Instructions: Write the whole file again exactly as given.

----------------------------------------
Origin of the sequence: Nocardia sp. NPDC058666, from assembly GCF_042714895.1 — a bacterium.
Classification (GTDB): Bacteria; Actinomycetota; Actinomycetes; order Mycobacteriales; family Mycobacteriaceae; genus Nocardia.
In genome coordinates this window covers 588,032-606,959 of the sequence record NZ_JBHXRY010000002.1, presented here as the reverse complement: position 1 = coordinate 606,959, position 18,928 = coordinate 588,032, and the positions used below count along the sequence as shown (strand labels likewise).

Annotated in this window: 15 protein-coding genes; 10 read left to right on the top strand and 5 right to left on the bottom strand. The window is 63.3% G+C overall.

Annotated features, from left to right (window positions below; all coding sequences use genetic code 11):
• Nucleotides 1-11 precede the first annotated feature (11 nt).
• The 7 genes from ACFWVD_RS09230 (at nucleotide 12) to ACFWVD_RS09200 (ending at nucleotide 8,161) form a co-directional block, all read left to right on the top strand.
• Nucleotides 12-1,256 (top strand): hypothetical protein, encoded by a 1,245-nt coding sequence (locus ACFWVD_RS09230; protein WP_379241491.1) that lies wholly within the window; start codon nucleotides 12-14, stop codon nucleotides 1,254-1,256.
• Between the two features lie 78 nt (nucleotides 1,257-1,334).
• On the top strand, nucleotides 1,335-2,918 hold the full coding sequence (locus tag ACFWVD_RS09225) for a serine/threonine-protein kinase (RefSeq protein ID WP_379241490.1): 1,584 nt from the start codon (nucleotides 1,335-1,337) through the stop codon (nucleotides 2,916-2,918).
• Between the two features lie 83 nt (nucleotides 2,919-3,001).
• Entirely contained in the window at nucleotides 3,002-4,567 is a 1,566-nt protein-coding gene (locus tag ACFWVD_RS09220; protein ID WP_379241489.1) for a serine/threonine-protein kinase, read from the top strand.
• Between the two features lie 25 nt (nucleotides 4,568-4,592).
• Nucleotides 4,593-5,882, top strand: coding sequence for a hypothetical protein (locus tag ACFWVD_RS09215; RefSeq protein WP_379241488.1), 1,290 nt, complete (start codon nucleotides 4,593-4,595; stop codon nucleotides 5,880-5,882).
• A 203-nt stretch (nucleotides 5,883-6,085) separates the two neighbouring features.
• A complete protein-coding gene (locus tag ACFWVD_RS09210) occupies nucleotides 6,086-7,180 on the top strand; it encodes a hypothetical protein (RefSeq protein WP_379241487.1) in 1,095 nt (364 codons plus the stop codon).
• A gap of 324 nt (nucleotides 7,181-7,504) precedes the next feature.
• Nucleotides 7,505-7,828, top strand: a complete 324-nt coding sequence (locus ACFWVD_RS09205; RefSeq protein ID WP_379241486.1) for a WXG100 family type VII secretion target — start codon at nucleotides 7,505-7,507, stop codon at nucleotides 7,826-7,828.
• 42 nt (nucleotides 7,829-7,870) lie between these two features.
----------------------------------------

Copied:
Origin of the sequence: Nocardia sp. NPDC058666, from assembly GCF_042714895.1 — a bacterium.
Classification (GTDB): Bacteria; Actinomycetota; Actinomycetes; order Mycobacteriales; family Mycobacteriaceae; genus Nocardia.
In genome coordinates this window covers 588,032-606,959 of the sequence record NZ_JBHXRY010000002.1, presented here as the reverse complement: position 1 = coordinate 606,959, position 18,928 = coordinate 588,032, and the positions used below count along the sequence as shown (strand labels likewise).

Annotated in this window: 15 protein-coding genes; 10 read left to right on the top strand and 5 right to left on the bottom strand. The window is 63.3% G+C overall.

Annotated features, from left to right (window positions below; all coding sequences use genetic code 11):
• Nucleotides 1-11 precede the first annotated feature (11 nt).
• The 7 genes from ACFWVD_RS09230 (at nucleotide 12) to ACFWVD_RS09200 (ending at nucleotide 8,161) form a co-directional block, all read left to right on the top strand.
• Nucleotides 12-1,256 (top strand): hypothetical protein, encoded by a 1,245-nt coding sequence (locus ACFWVD_RS09230; protein WP_379241491.1) that lies wholly within the window; start codon nucleotides 12-14, stop codon nucleotides 1,254-1,256.
• Between the two features lie 78 nt (nucleotides 1,257-1,334).
• On the top strand, nucleotides 1,335-2,918 hold the full coding sequence (locus tag ACFWVD_RS09225) for a serine/threonine-protein kinase (RefSeq protein ID WP_379241490.1): 1,584 nt from the start codon (nucleotides 1,335-1,337) through the stop codon (nucleotides 2,916-2,918).
• Between the two features lie 83 nt (nucleotides 2,919-3,001).
• Entirely contained in the window at nucleotides 3,002-4,567 is a 1,566-nt protein-coding gene (locus tag ACFWVD_RS09220; protein ID WP_379241489.1) for a serine/threonine-protein kinase, read from the top strand.
• Between the two features lie 25 nt (nucleotides 4,568-4,592).
• Nucleotides 4,593-5,882, top strand: coding sequence for a hypothetical protein (locus tag ACFWVD_RS09215; RefSeq protein WP_379241488.1), 1,290 nt, complete (start codon nucleotides 4,593-4,595; stop codon nucleotides 5,880-5,882).
• A 203-nt stretch (nucleotides 5,883-6,085) separates the two neighbouring features.
• A complete protein-coding gene (locus tag ACFWVD_RS09210) occupies nucleotides 6,086-7,180 on the top strand; it encodes a hypothetical protein (RefSeq protein WP_379241487.1) in 1,095 nt (364 codons plus the stop codon).
• A gap of 324 nt (nucleotides 7,181-7,504) precedes the next feature.
• Nucleotides 7,505-7,828, top strand: a complete 324-nt coding sequence (locus ACFWVD_RS09205; RefSeq protein ID WP_379241486.1) for a WXG100 family type VII secretion target — start codon at nucleotides 7,505-7,507, stop codon at nucleotides 7,826-7,828.
• 42 nt (nucleotides 7,829-7,870) lie between these two features.